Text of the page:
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Hospice programs serve patients of any age. In order to be eligible for hospice care:

  • The physician must certify that the patient has less than six months to live if the disease runs its normal course. The physician completes a form, which is called a Certification of Terminal Illness or a Doctor's Order for Hospice. It is important to note that the patient may receive hospice care for more than six months if the physician certifies that the patient remains eligible.
  • A nurse or physician from the hospice program must evaluate the patient and concur with the referring physician that the patient is eligible for hospice.
  • The patient must sign a statement that he or she understands the nature of his illness as well as the nature of hospice care (palliative or “comfort care” rather than curative treatment). If the patient is unable to understand, then the family or designated person may sign on his or her behalf.

Hospice patients are re-evaluated on a regular basis by hospice staff to ensure that they continue to meet the eligibility criteria. If the patient no longer meets the criteria (generally due to improvement in medical condition or ability to function), the patient is discharged and referred to appropriate medical care.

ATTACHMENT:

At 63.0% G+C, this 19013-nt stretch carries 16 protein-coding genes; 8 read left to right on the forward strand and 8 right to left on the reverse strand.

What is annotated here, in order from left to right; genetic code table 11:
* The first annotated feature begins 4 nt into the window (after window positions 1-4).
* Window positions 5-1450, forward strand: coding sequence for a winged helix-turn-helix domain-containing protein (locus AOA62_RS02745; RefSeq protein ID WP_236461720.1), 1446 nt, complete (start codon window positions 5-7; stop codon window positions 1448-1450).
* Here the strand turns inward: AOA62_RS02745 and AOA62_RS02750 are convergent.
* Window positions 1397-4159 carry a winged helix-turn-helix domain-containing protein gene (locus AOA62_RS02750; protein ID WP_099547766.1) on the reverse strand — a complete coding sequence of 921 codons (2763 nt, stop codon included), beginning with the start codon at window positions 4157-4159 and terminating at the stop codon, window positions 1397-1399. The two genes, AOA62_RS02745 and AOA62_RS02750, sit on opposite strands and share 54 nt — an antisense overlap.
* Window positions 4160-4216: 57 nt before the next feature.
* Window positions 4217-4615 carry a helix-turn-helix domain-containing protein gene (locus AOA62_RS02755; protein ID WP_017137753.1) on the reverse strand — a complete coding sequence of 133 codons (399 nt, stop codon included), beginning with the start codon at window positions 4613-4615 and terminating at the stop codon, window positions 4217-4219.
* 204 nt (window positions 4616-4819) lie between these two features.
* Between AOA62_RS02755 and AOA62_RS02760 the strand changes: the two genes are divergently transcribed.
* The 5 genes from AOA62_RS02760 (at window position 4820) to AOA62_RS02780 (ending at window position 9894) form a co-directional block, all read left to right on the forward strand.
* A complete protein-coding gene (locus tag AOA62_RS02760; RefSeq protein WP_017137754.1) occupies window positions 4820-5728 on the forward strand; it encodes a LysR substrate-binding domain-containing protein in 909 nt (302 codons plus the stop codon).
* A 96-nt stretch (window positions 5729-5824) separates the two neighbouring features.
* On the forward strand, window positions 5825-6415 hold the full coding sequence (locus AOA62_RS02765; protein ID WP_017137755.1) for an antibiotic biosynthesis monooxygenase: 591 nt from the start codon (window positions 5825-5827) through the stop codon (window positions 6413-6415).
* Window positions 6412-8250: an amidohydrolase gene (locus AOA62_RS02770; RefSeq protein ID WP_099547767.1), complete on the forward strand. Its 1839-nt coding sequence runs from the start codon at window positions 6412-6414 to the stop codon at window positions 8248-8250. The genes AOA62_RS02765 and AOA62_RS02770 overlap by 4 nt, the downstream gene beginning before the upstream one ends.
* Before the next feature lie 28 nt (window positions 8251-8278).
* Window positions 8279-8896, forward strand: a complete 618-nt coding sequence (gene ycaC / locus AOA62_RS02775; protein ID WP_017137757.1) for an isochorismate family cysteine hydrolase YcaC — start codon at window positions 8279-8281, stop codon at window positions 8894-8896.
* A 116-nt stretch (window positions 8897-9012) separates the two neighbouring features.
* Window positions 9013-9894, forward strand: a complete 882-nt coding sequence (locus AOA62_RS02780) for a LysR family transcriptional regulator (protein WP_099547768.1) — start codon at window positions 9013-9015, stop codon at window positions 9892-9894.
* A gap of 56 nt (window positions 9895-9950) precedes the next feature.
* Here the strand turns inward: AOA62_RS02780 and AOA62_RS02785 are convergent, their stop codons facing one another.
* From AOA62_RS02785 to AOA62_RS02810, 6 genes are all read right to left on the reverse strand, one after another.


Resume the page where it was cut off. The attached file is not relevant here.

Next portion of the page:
Image of a profile of an elderly woman.To be eligible for hospice coverage under Medicare, a patient must be enrolled in a Medicare-certified hospice. If the patient is covered by other insurance, the hospice program must participate in the insurance plan in order for hospice care to be covered.

Although many people believe that hospice care is only for cancer patients, hospice programs serve patients with many different diagnoses. According to the National Association for Home Care, in 1998, 57 percent of hospice patients had a primary diagnosis of cancer. Other diagnoses included congestive heart failure, chronic obstructive pulmonary disease, stroke, and Alzheimer's disease.